Central Hawke's Bay farmers have so far signed up to take 5.4 million cubic metres of water a year from the Ruataniwha dam - only about a seventh of the volume needed to get the irrigation scheme off the ground.
But the ratepayer-funded company behind the project says it has a healthy "pipeline" of potential water contracts it is confident of closing and only five per cent of potential users have said no to the irrigation scheme. The figure of 5.4 million cu m worth of signed contracts is included in a Hawke's Bay Regional Investment Company (HBRIC) report prepared for today's meeting of the Hawke's Bay Regional Council.
It is the first time HBRIC, the council's commercial arm, has publicly disclosed the total volume farmers have committed to take from the scheme through signing water user agreements with the company.
The $275 million Ruataniwha water storage scheme needs to overcome a number of hurdles before it can proceed - including a requirement that irrigators agree to take a minimum of 40 million cu m of water a year.
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HBRIC's monthly update report to the council - compiled a few days before the release of a High Court decision last week impacting on resource consent issues relating to the dam - described water sign-up progress as "good considering we are still awaiting the consent decision".
In its decision the High Court ordered the board of inquiry that granted consents for the dam to rework one of the conditions it put in place as part of a related amendment to the Hawke's Bay Regional Management Plan affecting the Tukituki catchment (Plan Change 6).
The court-ordered alteration to the plan change condition relates to nitrogen levels in the catchment's waterways and could have an impact on plans for more intensive farming in the dam's irrigation zones.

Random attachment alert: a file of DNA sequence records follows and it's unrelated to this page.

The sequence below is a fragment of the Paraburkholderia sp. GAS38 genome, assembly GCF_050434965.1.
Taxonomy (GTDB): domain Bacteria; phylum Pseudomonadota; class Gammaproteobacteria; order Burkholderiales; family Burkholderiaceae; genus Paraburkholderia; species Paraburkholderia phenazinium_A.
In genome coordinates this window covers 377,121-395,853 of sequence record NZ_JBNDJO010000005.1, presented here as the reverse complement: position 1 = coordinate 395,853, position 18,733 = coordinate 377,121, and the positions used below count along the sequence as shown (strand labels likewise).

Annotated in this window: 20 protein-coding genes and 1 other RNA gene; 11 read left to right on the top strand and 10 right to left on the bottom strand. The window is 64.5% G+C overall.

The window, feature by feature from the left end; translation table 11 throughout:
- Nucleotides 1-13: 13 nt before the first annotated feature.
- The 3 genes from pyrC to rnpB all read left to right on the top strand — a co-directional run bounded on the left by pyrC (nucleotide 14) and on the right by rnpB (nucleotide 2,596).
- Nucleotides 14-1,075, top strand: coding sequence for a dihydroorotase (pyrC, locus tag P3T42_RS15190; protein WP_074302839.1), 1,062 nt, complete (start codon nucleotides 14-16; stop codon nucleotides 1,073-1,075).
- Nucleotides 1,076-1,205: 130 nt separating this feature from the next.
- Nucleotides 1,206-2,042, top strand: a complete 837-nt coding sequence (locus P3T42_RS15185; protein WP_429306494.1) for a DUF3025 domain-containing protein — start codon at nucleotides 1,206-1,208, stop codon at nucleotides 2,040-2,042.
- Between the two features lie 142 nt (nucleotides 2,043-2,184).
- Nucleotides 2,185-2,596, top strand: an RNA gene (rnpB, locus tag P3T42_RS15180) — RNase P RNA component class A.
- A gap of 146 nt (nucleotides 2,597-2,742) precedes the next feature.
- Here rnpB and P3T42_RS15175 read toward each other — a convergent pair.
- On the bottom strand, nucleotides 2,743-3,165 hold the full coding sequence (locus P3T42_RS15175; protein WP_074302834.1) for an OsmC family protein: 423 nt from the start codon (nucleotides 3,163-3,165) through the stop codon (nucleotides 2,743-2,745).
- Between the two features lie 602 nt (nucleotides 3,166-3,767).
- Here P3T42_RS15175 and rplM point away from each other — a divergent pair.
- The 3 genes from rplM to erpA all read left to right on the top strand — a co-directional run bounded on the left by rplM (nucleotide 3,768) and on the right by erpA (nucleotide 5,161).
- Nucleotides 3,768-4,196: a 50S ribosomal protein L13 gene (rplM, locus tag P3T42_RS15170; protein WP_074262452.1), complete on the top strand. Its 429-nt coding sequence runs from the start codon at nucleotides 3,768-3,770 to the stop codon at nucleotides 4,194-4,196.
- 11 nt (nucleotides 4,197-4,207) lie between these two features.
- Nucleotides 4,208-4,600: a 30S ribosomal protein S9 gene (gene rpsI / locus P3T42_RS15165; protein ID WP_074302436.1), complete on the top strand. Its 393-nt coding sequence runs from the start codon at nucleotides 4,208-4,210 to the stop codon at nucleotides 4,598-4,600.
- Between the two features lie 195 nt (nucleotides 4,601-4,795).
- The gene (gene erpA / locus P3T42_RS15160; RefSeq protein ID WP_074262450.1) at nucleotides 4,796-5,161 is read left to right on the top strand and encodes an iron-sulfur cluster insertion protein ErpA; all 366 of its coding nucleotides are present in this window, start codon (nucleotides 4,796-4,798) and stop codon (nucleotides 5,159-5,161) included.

HBRIC board members and the company's chief executive, Andrew Newman, are due to attend today's meeting and are expected to be grilled by councillors about the impact of the High Court ruling on the viability of the irrigation project. In its monthly report, HBRIC says it has identified 322 properties of over 20ha that could be irrigated by the scheme. The company had visited about two-thirds of them and as a result has a "pipeline" of potential water sales totalling 40.5 million cu m a year. By the end of this month it is expected to have provided information and water user agreements to farmers interested in taking 25 million cu m. "... we will be focusing on building more properties and irrigable areas into the base of the pipeline," the report says.
Land users at 13 properties, or about 5 per cent of those HBRIC had visited, did not want to proceed with irrigation.
Reasons given for not wanting to sign up to the scheme were that land owners were "looking to change the property tenure" or that the geography of their land was not suitable for irrigation.